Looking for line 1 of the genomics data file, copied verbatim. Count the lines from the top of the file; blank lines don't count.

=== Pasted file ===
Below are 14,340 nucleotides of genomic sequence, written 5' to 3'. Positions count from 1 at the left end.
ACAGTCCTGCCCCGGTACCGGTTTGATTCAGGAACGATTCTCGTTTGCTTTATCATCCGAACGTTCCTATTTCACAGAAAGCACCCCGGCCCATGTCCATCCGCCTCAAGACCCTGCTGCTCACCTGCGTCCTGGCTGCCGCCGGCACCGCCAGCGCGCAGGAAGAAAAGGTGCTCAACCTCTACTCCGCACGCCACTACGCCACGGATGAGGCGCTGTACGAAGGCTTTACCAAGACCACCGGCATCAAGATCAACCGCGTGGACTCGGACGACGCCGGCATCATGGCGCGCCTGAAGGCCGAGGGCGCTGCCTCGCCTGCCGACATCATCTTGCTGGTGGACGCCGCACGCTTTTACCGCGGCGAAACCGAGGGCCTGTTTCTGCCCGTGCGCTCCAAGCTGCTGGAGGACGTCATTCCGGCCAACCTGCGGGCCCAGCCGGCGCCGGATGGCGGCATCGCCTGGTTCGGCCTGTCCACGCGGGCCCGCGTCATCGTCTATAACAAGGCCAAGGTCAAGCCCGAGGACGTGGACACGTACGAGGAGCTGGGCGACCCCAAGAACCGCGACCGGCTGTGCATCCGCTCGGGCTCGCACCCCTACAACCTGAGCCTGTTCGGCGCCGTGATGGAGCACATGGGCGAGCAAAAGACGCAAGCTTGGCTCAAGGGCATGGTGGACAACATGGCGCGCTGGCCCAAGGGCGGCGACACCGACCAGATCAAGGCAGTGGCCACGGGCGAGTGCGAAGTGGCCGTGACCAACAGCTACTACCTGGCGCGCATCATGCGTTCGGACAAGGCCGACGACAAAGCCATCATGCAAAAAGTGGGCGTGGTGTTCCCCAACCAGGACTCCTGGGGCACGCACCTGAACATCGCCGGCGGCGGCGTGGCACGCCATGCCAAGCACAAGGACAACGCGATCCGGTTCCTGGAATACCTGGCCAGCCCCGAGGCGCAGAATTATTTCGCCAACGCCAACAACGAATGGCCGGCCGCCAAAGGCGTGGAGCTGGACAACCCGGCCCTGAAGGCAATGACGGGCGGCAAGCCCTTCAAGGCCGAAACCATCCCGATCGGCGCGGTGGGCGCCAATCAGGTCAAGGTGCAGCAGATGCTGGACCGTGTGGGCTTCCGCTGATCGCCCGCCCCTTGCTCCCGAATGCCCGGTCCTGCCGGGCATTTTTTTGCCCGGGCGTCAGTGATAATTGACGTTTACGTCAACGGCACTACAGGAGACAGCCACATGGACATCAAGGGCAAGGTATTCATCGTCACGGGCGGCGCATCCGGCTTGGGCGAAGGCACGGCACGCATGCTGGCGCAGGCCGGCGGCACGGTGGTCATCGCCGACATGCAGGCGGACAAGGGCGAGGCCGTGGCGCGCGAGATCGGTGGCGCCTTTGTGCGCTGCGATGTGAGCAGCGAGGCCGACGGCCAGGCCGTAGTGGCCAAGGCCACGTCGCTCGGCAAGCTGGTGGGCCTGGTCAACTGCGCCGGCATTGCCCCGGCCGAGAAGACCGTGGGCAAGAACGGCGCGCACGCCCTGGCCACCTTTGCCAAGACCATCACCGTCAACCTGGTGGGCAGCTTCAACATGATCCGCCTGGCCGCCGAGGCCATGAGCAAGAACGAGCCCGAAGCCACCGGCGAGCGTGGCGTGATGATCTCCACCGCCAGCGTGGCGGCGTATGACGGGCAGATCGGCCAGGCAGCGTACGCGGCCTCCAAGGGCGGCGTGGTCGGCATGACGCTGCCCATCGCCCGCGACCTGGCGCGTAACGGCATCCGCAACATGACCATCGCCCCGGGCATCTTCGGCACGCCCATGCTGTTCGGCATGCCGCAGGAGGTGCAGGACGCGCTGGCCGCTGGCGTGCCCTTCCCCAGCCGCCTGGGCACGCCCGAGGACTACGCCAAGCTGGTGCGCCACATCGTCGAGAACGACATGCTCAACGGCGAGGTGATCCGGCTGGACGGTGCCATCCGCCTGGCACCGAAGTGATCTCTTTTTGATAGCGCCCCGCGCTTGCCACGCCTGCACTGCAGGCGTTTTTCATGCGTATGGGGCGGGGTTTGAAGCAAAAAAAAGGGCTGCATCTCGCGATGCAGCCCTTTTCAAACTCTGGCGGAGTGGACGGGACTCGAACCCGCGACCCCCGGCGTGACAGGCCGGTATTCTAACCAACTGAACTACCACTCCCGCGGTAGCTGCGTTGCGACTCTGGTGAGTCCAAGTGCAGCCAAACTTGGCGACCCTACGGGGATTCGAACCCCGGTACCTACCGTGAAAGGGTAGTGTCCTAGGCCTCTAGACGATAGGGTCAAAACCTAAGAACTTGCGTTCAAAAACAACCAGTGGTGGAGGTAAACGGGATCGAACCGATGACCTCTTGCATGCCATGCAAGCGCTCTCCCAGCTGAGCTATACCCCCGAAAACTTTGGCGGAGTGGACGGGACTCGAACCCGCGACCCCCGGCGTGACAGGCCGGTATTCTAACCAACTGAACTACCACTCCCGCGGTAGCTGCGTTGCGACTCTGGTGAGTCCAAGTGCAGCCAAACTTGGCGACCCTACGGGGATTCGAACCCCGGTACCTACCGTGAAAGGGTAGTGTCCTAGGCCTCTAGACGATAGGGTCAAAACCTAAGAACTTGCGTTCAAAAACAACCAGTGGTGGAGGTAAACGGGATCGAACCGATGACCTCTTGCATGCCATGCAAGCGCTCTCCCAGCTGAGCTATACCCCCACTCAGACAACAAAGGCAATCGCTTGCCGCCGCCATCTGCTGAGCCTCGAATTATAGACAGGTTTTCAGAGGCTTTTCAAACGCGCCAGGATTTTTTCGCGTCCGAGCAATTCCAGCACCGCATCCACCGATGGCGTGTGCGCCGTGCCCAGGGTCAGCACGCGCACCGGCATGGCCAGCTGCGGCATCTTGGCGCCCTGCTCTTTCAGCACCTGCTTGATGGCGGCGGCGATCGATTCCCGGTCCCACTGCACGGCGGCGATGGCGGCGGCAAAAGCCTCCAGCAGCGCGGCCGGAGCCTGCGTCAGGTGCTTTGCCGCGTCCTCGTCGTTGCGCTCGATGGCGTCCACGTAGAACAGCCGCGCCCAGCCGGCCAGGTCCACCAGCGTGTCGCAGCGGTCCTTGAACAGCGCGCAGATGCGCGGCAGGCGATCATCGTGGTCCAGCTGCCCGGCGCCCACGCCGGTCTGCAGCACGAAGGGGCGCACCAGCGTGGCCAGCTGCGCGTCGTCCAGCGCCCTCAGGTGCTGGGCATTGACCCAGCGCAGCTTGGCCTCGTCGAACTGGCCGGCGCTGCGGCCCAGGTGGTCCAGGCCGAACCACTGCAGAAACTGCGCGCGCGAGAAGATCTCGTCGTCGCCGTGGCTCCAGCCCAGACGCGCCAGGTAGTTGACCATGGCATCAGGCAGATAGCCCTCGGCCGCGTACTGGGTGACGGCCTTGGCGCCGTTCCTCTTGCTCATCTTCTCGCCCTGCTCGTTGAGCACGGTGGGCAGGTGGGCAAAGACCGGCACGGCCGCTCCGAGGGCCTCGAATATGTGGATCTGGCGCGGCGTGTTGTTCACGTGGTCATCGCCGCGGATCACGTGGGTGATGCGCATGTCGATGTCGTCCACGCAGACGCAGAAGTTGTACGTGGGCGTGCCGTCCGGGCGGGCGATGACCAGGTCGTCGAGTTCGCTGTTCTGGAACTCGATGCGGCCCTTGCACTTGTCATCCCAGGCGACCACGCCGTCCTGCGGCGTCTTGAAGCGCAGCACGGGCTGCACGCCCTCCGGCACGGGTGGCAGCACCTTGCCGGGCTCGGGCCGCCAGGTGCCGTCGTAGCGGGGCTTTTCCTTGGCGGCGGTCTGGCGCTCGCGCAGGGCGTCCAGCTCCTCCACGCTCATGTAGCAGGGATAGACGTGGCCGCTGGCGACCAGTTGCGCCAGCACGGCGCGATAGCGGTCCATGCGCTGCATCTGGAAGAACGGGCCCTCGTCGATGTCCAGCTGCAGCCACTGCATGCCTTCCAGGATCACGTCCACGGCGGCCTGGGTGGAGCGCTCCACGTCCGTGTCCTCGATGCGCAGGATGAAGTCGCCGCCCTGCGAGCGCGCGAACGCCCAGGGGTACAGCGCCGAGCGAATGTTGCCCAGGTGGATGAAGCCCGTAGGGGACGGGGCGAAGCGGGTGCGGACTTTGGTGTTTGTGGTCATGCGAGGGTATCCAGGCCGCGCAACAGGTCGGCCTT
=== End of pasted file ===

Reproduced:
Below are 14,340 nucleotides of genomic sequence, written 5' to 3'. Positions count from 1 at the left end.